With over 6 billion hours of video viewed each month YouTube is the second most popular search engine in the world, but the key to YouTube marketing is getting videos ranked in not just in YouTube, but in the biggest search engine in the world – Google.

You may have noticed that Google doesn’t just include websites in search results – it often includes pictures, videos, Wikipedia definitions, news, stock and share prices, Tweets, etc. – and that these additional results vary depending on what you search for.

This is known as Universal Search, and should be used as a key determinant in your content marketing strategy.

Google is trying to achieve two goals simultaneously:

  1. Understand the searcher intent
  2. Provide the best possible answer to satisfy that intent

The key here is user intent, and this is what determines what is shown in search results. Universal Search elements are “triggered” by what Google perceives to be the intent of the user’s search. Intent is determined using the user’s current search session and history (if any) and aggregated user behaviour.

To illustrate this, try searching for a very broad term, e.g. “microcontroller“.

This is a very general search, and Google thinks the user intent of this search is “informational” – i.e. I want more information about microcontrollers. Google provides results that match this intent, such as a Wikipedia entry for MCUs, or other sources it believes to have informational value.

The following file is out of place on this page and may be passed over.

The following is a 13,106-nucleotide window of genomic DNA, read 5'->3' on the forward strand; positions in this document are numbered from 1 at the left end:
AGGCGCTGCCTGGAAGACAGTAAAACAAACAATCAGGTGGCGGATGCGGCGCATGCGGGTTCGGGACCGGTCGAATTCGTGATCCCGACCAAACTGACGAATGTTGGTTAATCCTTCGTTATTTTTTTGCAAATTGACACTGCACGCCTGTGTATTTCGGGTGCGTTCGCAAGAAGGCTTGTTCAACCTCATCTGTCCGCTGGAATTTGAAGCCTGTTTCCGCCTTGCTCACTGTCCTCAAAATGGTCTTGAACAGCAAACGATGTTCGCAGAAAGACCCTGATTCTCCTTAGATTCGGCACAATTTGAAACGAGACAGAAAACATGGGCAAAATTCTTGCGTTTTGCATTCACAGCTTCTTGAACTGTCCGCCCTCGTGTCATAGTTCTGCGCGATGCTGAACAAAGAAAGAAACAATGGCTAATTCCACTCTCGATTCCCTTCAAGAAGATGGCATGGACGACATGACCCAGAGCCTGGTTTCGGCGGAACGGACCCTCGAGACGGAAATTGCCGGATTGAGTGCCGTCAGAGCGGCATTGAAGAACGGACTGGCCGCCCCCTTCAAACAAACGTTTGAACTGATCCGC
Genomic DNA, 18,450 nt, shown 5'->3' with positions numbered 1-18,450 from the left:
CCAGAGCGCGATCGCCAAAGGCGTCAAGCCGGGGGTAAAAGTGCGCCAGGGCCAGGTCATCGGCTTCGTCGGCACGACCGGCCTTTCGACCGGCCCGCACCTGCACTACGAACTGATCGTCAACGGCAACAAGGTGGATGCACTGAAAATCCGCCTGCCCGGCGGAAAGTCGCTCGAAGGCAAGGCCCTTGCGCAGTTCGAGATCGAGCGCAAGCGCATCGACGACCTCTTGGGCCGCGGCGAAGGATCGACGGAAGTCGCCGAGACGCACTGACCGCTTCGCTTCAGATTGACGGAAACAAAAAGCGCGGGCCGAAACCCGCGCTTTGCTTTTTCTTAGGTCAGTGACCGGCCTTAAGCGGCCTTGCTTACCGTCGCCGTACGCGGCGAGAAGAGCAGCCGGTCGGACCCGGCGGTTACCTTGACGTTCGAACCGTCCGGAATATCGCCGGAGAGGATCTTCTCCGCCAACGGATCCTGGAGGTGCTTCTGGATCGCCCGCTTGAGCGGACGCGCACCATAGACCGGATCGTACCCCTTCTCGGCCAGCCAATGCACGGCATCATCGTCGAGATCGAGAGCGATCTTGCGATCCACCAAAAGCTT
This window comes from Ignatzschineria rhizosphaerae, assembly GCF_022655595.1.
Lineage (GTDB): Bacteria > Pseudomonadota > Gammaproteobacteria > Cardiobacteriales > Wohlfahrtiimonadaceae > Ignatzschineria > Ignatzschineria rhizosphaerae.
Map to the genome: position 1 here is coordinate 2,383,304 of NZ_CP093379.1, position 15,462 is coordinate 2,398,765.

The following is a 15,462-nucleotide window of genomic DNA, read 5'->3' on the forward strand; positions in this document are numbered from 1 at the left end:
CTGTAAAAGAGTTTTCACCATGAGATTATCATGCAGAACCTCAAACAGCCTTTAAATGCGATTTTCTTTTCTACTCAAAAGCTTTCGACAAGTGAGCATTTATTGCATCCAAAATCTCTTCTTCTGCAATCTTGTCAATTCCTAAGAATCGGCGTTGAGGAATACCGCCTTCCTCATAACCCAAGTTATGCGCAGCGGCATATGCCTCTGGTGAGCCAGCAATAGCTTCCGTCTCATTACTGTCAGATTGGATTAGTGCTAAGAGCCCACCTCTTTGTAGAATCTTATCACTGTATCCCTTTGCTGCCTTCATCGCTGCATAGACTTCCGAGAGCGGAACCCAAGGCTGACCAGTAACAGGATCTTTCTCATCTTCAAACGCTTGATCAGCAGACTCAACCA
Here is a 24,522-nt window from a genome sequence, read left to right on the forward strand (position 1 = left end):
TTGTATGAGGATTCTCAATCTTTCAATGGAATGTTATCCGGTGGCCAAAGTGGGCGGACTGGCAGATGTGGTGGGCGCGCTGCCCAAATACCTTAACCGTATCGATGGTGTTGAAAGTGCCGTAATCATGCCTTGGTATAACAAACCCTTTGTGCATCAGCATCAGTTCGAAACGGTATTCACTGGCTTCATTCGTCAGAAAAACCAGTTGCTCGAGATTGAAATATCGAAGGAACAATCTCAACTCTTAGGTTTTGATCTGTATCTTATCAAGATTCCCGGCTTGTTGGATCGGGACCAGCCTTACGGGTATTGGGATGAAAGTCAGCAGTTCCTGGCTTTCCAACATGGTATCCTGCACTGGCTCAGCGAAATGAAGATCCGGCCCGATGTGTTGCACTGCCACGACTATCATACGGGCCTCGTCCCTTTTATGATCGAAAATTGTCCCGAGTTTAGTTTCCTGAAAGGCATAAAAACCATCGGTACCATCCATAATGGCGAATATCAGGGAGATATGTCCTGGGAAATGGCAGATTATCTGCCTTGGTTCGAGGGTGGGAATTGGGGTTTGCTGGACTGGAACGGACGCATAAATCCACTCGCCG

Now let’s be more specific and search for “low power microcontroller“. Google interprets the user intent of this search as “transactional” – I want to buy a low power microcontroller. To satisfy this need, Google integrates shopping results within the usual list of website results.

So what user intent gets videos to be integrated within Google’s search results?

There are at least three types of intent that will trigger the display of videos:

  1. Comparative (this versus that),
  2. Instructional (“how to” or “learn”)
  3. Educational (“what is” or “history of”)

To put this into practice, now search for “how to program a microcontroller” or “how microcontrollers work“.

When optimising videos for search, as you would with any other search engine optimised content, include your keywords near the start of the video title (proximity is still very important) but also try to think about what search users might perform to find your video – what questions does it answer?